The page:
I have learned that dysgraphia can take many forms, have many roots. Some elements of dysgraphia may be vision-based, so it’s of vital importance to have our child’s vision sorted. This means having an examination not by a regular optometrist, whose concerns are fairly specific and limited, but a developmental optometrist or vision therapist who will look at a broad range of issues such as convergence, eye teaming, peripheral vision, depth perception, etc. Many of the posters on the WTM boards have discovered visual deficits in their children which has been part and parcel of dysgraphia.
My daughter’s full neuropsychological evaluation has proven amazingly helpful, not only in the short run but as a long-term road map for my child’s development. Such an evaluation takes place over multiple days; my daughter’s totaled eleven hours of testing, games, and discussion plus another two to three hours of discussion with me. You will get a precise breakdown of how well or how poorly specific neurological systems are operating, as well as a plan for how to address weaknesses and build on strengths. With dysgraphia as an official diagnosis, moreover, your child will have documentation of any problems that may be long-term and eventually require accommodation in public schools or college.
2. Now throw away all timelines.
I’m referring to the kind of developmental or educational timelines that tell you what your child should be doing in written form at any given age or grade. Stages, schedules, and timelines offer a good general overview of how a neurotypical child’s capabilities evolve. However, if you have a truly dysgraphic child, that child’s mind is differently wired and all bets are off. There is not an alternate dyslexic timeline, or an Asperger’s timeline; there is only the developmental timeline that is particular to your child. Nothing else has any validity.
Your child will eventually become more comfortable with the act of writing, gain physical stamina for holding and using a pencil, and be able to produce coherent sentences and paragraphs. But this will not happen on anyone’s schedule but his or her own.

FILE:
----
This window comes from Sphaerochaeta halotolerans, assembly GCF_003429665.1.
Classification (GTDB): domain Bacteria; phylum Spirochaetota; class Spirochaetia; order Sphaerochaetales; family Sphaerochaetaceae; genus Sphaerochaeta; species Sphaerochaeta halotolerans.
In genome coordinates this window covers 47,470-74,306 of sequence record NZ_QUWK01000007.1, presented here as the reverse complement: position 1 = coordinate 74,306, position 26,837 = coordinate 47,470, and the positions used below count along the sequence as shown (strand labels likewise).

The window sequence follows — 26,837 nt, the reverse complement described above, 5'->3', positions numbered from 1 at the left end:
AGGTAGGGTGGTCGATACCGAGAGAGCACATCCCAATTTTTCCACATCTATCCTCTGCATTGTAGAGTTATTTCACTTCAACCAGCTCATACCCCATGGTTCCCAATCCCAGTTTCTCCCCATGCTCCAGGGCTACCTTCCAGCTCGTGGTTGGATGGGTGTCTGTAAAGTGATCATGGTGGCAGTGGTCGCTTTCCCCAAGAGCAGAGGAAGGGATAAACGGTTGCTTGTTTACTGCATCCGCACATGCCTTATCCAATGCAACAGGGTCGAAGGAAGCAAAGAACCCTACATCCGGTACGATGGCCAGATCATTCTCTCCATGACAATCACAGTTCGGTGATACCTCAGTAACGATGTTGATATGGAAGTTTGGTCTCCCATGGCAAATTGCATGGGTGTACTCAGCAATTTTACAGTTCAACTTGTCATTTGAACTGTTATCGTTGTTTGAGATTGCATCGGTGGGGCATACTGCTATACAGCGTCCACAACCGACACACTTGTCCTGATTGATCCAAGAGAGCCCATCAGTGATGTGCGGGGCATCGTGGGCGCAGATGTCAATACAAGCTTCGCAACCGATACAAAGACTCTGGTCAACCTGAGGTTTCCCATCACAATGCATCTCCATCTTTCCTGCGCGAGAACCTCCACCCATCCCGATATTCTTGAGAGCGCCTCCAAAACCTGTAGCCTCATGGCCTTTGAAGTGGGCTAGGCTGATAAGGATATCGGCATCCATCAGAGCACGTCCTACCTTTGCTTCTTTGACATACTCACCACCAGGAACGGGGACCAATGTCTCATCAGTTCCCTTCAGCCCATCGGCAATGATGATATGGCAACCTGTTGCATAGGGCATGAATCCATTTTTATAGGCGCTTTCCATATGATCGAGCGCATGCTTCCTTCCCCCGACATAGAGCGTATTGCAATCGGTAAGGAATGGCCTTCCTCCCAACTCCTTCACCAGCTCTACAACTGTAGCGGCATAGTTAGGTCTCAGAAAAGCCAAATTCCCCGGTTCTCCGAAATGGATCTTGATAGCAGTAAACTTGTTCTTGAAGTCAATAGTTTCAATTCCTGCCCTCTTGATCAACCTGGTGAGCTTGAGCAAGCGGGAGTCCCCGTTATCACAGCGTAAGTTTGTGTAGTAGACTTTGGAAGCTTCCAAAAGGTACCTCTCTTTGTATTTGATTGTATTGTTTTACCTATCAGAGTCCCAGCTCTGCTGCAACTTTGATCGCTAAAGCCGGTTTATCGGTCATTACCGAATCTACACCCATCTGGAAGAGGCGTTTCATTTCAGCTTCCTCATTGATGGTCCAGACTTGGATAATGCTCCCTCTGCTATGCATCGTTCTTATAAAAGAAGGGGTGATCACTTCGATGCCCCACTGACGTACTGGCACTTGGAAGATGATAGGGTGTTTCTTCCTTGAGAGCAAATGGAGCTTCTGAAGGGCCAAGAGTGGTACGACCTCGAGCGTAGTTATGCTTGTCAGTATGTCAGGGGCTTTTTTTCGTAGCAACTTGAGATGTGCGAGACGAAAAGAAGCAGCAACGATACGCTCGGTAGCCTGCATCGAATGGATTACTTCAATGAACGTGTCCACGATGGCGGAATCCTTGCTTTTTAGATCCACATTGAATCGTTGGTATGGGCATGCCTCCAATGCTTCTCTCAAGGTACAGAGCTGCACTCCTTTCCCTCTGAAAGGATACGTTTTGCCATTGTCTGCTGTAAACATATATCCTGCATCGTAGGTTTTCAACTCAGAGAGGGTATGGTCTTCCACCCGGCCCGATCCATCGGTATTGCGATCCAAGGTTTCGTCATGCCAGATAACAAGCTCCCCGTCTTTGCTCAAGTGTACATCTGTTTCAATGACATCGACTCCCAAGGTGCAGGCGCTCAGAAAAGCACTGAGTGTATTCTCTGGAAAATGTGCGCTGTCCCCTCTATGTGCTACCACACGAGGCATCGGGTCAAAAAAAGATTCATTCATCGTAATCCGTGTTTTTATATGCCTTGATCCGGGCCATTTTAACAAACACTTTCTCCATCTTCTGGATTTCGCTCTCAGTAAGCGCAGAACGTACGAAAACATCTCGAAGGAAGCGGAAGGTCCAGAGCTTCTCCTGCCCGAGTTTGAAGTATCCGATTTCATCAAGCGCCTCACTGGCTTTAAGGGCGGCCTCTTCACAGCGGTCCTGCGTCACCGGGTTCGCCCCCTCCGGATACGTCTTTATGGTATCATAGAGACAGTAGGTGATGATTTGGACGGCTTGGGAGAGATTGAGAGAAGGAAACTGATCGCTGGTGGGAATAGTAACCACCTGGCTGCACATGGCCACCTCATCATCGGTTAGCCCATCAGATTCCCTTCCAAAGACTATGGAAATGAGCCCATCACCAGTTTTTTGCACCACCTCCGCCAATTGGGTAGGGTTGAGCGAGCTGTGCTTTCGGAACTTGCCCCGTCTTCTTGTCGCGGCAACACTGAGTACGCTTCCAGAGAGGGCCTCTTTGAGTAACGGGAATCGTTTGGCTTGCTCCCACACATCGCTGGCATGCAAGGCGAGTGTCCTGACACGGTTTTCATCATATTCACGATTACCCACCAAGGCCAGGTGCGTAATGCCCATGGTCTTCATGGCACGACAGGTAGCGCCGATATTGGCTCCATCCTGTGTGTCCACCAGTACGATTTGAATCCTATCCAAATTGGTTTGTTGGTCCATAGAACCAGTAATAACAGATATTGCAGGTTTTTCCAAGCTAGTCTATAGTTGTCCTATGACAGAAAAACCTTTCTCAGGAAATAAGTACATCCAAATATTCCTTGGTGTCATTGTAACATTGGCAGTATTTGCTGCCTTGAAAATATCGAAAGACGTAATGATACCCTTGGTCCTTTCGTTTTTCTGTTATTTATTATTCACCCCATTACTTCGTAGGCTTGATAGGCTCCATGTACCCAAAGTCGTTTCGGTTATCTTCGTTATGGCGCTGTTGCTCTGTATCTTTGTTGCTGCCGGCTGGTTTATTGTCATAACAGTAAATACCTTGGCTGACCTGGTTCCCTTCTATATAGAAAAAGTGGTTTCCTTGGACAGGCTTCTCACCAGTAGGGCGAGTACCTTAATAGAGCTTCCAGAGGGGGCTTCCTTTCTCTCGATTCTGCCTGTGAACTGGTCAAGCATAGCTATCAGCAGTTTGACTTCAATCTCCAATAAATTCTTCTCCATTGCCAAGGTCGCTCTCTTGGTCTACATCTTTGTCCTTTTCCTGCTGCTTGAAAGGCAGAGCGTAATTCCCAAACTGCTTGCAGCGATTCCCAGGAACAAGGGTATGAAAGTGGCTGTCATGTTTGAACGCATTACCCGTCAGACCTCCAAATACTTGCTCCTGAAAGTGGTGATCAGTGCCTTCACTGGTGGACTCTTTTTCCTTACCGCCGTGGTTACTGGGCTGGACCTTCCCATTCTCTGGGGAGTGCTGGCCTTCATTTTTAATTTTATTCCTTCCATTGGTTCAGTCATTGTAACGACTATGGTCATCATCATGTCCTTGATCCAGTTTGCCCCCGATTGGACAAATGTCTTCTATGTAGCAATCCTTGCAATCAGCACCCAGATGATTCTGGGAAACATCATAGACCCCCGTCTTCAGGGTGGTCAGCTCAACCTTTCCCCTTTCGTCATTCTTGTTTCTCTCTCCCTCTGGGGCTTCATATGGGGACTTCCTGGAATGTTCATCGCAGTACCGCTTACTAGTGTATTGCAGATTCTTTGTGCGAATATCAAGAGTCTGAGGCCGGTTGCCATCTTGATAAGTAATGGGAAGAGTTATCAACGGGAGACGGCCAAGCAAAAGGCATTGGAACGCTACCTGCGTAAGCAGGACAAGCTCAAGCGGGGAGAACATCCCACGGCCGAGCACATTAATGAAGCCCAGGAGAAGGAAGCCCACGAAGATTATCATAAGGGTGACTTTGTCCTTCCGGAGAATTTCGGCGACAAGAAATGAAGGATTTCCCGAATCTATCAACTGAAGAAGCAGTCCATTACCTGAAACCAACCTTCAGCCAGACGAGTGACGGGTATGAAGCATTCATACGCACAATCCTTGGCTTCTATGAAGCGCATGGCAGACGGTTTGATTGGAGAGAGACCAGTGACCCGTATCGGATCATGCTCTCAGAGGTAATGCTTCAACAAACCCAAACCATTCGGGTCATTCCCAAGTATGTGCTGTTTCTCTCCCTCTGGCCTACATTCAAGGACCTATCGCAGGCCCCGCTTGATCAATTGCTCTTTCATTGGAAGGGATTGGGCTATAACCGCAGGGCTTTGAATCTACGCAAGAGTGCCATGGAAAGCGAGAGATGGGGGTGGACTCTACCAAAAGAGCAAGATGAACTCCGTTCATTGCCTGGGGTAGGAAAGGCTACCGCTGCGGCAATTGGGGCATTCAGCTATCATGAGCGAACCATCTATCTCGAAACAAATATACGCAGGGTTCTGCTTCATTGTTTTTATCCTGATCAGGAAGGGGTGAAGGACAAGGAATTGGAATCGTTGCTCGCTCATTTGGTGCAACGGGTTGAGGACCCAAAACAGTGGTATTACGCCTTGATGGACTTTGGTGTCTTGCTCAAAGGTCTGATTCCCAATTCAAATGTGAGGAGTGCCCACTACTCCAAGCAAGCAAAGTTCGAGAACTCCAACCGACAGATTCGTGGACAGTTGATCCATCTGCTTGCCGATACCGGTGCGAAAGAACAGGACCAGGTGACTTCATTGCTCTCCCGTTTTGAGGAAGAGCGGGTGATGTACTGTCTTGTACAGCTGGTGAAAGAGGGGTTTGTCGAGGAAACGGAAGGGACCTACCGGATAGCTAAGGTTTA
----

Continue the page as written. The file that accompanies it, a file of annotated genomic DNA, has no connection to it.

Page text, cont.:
You provide the background experiences that will make the eventual attainment of full written literacy as stress-free as possible. Then you wait. You can prime the pump, so to speak, but you cannot hurry that moment when neurological maturation happens and it all comes together.
3. The next thing to do, which is even harder than the first two, is to accept that learning – even rigorous learning — does not necessarily need to be paper-and-pencil based.
Believe it or not, a child can learn the basics all the way up junior high with minimal writing. This is a very, very difficult concept to swallow. Our entire education system, homeschool as well as institutional school, is grounded in the production of written work.
So what I’m going to say will sound heretical at first: it is perfectly possible to lay the groundwork of an excellent education, even in math and language arts, with minimal writing. Of course you still have your child practice handwriting, you try to find a spelling program that works. Your child will be writing, but writing will not yet be the centerpiece of education.
You will be working on writing, very slowly; but you will be focusing on building up the underlying neural connections between hands, eyes, body, and brain that are necessary for writing. These connections have somehow gone astray or become tangled or compromised in dysgraphic kids, and before they can write with confidence and ease – or sometimes even write at all, even print their names — they need to sort out some those tangles. As I mentioned earlier, part of this is a biological process that cannot be hurried or rushed. But other pieces of it can be tackled, and one of the ways in which to approach those pieces is to work on interconnections between the mind and body.
Next time I will talk about specific ways to work on some of these pieces of the dysgraphic puzzle.